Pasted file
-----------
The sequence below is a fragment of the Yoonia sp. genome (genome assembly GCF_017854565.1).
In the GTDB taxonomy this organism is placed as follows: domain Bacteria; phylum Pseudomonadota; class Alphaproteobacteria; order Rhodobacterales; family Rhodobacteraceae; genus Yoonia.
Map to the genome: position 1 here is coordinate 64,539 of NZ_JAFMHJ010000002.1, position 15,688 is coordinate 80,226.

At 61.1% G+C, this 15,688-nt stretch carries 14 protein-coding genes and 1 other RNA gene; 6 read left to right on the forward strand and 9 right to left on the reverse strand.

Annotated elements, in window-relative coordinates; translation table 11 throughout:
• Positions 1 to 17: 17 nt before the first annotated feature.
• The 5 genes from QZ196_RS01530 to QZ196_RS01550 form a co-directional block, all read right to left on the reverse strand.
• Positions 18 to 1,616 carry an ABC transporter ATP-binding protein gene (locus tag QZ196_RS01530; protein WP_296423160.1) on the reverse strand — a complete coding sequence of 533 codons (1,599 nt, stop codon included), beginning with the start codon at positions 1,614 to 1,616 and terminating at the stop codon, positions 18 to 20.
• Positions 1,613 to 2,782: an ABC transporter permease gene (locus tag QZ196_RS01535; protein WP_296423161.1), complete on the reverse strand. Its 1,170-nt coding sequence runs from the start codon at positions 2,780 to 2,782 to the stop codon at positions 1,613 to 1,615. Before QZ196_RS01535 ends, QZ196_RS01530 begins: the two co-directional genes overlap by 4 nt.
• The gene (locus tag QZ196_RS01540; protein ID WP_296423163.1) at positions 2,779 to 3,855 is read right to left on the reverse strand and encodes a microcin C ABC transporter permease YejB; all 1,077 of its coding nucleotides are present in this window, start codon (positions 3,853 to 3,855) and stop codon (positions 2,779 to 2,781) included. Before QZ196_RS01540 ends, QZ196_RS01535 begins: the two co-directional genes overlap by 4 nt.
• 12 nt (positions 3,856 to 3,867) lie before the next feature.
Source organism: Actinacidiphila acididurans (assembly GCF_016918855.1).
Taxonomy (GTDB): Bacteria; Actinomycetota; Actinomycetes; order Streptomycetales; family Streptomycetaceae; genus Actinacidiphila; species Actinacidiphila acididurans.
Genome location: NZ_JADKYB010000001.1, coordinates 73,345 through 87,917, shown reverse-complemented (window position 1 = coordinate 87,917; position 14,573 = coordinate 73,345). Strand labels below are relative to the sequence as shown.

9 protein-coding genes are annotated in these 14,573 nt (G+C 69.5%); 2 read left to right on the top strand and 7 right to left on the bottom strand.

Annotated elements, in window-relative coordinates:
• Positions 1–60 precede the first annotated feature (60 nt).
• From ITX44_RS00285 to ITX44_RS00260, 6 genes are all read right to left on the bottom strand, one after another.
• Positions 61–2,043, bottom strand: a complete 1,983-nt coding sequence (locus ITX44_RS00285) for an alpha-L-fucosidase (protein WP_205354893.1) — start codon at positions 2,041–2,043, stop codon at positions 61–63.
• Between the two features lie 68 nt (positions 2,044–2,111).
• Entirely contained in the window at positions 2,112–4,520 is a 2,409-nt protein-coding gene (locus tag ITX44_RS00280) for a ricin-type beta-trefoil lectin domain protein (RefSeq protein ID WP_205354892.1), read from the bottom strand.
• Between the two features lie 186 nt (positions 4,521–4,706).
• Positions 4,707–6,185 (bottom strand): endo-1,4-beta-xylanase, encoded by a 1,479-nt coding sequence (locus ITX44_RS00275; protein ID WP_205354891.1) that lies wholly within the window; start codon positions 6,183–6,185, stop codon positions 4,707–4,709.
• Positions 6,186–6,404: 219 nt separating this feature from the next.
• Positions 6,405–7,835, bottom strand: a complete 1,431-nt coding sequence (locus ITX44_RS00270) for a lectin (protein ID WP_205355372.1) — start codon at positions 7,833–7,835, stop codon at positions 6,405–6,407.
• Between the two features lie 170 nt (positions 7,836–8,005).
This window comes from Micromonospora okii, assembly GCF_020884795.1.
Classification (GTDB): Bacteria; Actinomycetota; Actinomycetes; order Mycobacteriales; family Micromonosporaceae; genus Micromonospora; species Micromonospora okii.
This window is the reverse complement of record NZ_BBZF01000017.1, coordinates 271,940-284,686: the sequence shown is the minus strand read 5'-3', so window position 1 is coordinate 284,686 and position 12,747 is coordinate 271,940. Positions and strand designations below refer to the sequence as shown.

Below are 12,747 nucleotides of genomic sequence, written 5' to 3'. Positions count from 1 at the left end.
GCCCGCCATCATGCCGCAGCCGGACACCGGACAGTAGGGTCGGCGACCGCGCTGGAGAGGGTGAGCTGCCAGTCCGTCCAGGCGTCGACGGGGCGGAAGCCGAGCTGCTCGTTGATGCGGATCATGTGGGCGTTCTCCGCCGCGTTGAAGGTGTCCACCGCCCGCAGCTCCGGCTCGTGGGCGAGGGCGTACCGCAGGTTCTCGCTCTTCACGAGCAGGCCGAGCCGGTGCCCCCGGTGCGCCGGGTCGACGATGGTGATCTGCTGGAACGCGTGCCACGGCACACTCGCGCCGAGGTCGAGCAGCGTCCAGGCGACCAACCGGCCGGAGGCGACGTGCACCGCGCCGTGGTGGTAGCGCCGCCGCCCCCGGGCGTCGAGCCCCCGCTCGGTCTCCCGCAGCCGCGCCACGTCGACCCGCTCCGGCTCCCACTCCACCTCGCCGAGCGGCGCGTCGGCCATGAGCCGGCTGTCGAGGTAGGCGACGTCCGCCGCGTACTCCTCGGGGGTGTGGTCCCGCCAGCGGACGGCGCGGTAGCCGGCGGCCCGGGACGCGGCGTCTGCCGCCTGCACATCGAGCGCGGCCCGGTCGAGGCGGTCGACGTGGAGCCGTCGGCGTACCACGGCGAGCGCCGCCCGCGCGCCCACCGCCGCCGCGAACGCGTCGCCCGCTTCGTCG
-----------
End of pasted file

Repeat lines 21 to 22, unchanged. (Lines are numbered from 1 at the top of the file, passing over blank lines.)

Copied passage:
• Entirely contained in the window at positions 2,112–4,520 is a 2,409-nt protein-coding gene (locus tag ITX44_RS00280) for a ricin-type beta-trefoil lectin domain protein (RefSeq protein ID WP_205354892.1), read from the bottom strand.
• Between the two features lie 186 nt (positions 4,521–4,706).